ST. FRANCIS — Less than a week before the start of the school year, teachers and staff at St. Francis High School spent their day learning what to do in an active shooter situation.
This is the first year St. Francis School District has done a full, in-depth training with multiple agencies.
Superintendent Blake Peuse said the practice is a way to let staff know what to do if the unthinkable happens.
"It's important for us to get this information, drill it in and talk about it regularly, so it becomes an autoresponse if something were to happen," said Peuse.
Staff members were taught how to treat wounds, stop bleeding and how to get kids to a safe location.
St. Francis Fire Chief Nicholas Poplar said the information is critical when providing care to victims.
"With the teachers being taught this, it allows them to apply these principles, these lifesaving interventions, which really comes down to seconds making a difference," said Poplar.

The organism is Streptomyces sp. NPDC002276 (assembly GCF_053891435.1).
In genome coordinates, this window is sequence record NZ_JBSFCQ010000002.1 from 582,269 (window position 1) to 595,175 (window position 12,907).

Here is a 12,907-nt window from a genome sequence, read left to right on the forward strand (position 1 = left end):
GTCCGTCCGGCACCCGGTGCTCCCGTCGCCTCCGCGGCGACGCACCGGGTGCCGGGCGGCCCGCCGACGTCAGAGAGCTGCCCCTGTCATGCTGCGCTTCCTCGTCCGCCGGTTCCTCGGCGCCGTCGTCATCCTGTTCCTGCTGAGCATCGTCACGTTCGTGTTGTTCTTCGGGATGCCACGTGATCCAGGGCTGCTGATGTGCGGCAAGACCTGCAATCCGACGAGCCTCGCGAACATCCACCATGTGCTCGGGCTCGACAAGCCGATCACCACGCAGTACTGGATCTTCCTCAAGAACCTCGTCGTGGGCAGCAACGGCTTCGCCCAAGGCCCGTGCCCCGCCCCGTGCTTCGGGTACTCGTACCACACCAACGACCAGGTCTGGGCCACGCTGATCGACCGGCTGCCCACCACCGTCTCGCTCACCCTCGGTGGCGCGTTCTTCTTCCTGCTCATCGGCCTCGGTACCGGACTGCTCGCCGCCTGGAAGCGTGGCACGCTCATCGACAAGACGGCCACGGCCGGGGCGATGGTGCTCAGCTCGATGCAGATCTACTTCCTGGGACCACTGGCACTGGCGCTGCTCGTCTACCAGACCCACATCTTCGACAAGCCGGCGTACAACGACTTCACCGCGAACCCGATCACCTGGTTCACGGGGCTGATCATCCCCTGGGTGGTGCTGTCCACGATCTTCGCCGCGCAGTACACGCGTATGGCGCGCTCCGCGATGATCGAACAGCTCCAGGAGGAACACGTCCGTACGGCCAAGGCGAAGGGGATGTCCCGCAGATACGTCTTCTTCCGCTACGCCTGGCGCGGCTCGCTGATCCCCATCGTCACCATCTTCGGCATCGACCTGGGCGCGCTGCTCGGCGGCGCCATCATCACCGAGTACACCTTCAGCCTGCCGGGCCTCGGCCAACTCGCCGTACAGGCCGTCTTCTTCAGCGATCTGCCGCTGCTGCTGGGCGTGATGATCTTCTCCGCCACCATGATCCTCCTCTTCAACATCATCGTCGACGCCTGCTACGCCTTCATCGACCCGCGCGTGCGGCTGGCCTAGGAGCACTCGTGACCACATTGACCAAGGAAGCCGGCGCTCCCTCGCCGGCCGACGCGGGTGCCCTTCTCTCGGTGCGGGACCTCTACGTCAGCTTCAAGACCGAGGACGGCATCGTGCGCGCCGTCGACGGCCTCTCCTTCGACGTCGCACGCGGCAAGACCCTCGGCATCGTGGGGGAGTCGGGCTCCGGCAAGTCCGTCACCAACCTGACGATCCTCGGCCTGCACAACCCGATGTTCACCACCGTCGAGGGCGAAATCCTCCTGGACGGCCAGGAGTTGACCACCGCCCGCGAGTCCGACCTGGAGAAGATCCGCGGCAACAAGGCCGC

A group called Peaceful Warrior, made up of first responders, led the training.
Capt. Mike Bolender is a 23-year veteran with the Oak Creek Police Department, and he has been through two active shooter incidents. He taught the teachers how to secure their classrooms and what critical information police need to know when a shooter is present.
"With the teachers being taught this, it allows them to apply these principles, these lifesaving interventions, which really comes down to seconds making a difference." — St. Francis Fire Chief Nicholas Poplar
After the training, each classroom will receive a Treat and Go Bag. It is a bag filled with tools that educators need to stop a wound from bleeding.
"We have given them the tools to save lives," said Poplar.
They are tools teachers and staff members hope they never have to use.